Don't be surprised to see misty-eyed theatergoers at A Christmas Carol. Charles Dickens' classic is all about redemption and transformation, and Children's Theatre of Madison delivers an affecting experience that had me dabbing away a few tears.
The show features lavish costumes from Scott A. Rott and evocative lighting by Matthew J.A. Kerr. Nayna Ramey's set is smart without being fussy; partial faades of buildings and windows are used effectively to create interior and exterior spaces.
In the opening scenes miserly and miserable Ebenezer Scrooge (played with gusto by Robert Spencer) savors words like "penalty" and "debt" in addition to his catchphrase, "Bah, humbug." Spencer's performance is a joy. Brittle and pinched pre-Christmas Eve makeover, he emerges a changed man whose every movement exudes warmth and generosity, whether clicking his heels in a happy jig, bouncing on his bed or hoisting wide-eyed Tiny Tim in the air.
Scrooge is visited on Christmas Eve first by the ghost of his former business partner, Jacob Marley (an appropriately morose Donavon Armbruster) and then in quick succession by the ghost of Christmas past (Brittany Braswell, looking like a gilded treetop angel), the ghost of Christmas present (James Carrington, a particularly good-natured and jolly spirit, but then who wouldn't be in his sumptuous fur-lined robe punctuated with sprigs of holly) and the ghost of Christmas yet to come (Reed Gaines, reminiscent of the ghost riders in the Lord of the Rings movies). We get vivid glimpses of Scrooge's life: a dismal boarding-school experience, a demanding father, a holiday with the kind Fezziwigs, a true love lost, growing greed and misanthropy, and the inspiring kindness and love of the Cratchit family.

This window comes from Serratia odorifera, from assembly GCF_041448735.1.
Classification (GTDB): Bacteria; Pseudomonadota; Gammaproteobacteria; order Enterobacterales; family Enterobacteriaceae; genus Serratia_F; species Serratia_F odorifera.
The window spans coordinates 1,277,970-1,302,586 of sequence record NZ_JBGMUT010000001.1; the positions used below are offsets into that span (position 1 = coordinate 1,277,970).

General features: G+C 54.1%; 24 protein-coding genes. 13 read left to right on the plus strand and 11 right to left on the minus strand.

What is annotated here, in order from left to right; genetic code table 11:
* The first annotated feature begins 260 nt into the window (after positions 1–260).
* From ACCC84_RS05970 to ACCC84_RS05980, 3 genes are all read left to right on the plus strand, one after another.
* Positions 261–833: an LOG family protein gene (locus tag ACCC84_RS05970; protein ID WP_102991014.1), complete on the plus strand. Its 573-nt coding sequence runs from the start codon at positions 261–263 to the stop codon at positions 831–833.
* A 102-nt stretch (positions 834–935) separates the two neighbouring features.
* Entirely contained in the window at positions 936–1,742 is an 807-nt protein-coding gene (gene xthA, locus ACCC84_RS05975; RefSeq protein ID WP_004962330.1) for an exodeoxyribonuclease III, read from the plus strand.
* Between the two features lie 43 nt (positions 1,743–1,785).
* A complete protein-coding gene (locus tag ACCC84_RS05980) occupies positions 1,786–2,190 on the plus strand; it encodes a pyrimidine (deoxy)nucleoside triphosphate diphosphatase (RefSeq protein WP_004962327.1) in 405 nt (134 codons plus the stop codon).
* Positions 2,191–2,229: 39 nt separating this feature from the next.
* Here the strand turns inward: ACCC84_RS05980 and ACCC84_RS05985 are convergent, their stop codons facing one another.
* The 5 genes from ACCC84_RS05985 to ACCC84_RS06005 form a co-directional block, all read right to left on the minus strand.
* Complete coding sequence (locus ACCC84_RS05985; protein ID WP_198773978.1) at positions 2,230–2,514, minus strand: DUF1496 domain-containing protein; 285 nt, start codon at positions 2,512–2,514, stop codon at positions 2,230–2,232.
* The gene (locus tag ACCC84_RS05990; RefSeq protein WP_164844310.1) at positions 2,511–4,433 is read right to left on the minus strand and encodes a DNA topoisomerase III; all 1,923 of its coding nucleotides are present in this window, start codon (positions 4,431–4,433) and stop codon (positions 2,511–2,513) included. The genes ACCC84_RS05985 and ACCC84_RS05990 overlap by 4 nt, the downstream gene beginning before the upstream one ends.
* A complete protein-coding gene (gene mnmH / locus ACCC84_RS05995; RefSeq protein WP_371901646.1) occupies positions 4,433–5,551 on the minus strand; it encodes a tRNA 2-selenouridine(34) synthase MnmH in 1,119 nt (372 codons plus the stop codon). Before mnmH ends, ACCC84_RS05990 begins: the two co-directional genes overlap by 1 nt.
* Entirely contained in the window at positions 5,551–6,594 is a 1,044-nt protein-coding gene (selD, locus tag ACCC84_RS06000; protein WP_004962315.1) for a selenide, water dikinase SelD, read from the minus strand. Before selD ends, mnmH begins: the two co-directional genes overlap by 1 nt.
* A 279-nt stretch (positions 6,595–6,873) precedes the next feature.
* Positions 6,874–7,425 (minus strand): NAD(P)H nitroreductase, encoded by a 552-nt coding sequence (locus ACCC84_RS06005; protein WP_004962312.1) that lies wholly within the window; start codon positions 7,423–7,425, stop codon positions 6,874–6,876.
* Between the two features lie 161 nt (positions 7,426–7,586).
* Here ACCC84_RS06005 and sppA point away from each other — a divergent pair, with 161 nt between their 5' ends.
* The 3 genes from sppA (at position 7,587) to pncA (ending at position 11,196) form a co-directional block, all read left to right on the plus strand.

Director Roseann Sheridan has assembled an excellent cast. The production easily held the attention of the audience, including many small children who seemed very engaged and quiet.
Bells were chiming on a State Street festively filled with holiday shoppers as we left the theater, and I realized how touched I was by this performance.